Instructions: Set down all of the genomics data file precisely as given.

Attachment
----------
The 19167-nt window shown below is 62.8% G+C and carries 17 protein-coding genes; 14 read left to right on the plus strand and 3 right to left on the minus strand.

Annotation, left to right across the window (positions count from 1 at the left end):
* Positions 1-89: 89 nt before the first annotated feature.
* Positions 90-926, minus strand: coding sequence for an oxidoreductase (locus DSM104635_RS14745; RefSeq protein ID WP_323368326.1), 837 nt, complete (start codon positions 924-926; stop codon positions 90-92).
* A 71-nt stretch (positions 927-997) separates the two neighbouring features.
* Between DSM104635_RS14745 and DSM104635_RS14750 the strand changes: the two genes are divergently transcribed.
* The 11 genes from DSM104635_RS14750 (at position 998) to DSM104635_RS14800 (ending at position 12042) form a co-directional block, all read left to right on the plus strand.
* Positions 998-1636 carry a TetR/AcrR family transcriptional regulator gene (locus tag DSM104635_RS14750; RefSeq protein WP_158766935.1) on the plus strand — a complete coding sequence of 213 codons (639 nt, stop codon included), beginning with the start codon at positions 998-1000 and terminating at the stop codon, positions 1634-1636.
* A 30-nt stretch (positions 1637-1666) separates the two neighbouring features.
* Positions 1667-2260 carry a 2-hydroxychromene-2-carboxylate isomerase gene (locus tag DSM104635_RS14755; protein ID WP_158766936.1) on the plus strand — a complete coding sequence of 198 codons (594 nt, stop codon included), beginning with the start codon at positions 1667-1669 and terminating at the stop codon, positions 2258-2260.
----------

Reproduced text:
The 19167-nt window shown below is 62.8% G+C and carries 17 protein-coding genes; 14 read left to right on the plus strand and 3 right to left on the minus strand.

Annotation, left to right across the window (positions count from 1 at the left end):
* Positions 1-89: 89 nt before the first annotated feature.
* Positions 90-926, minus strand: coding sequence for an oxidoreductase (locus DSM104635_RS14745; RefSeq protein ID WP_323368326.1), 837 nt, complete (start codon positions 924-926; stop codon positions 90-92).
* A 71-nt stretch (positions 927-997) separates the two neighbouring features.
* Between DSM104635_RS14745 and DSM104635_RS14750 the strand changes: the two genes are divergently transcribed.
* The 11 genes from DSM104635_RS14750 (at position 998) to DSM104635_RS14800 (ending at position 12042) form a co-directional block, all read left to right on the plus strand.
* Positions 998-1636 carry a TetR/AcrR family transcriptional regulator gene (locus tag DSM104635_RS14750; RefSeq protein WP_158766935.1) on the plus strand — a complete coding sequence of 213 codons (639 nt, stop codon included), beginning with the start codon at positions 998-1000 and terminating at the stop codon, positions 1634-1636.
* A 30-nt stretch (positions 1637-1666) separates the two neighbouring features.
* Positions 1667-2260 carry a 2-hydroxychromene-2-carboxylate isomerase gene (locus tag DSM104635_RS14755; protein ID WP_158766936.1) on the plus strand — a complete coding sequence of 198 codons (594 nt, stop codon included), beginning with the start codon at positions 1667-1669 and terminating at the stop codon, positions 2258-2260.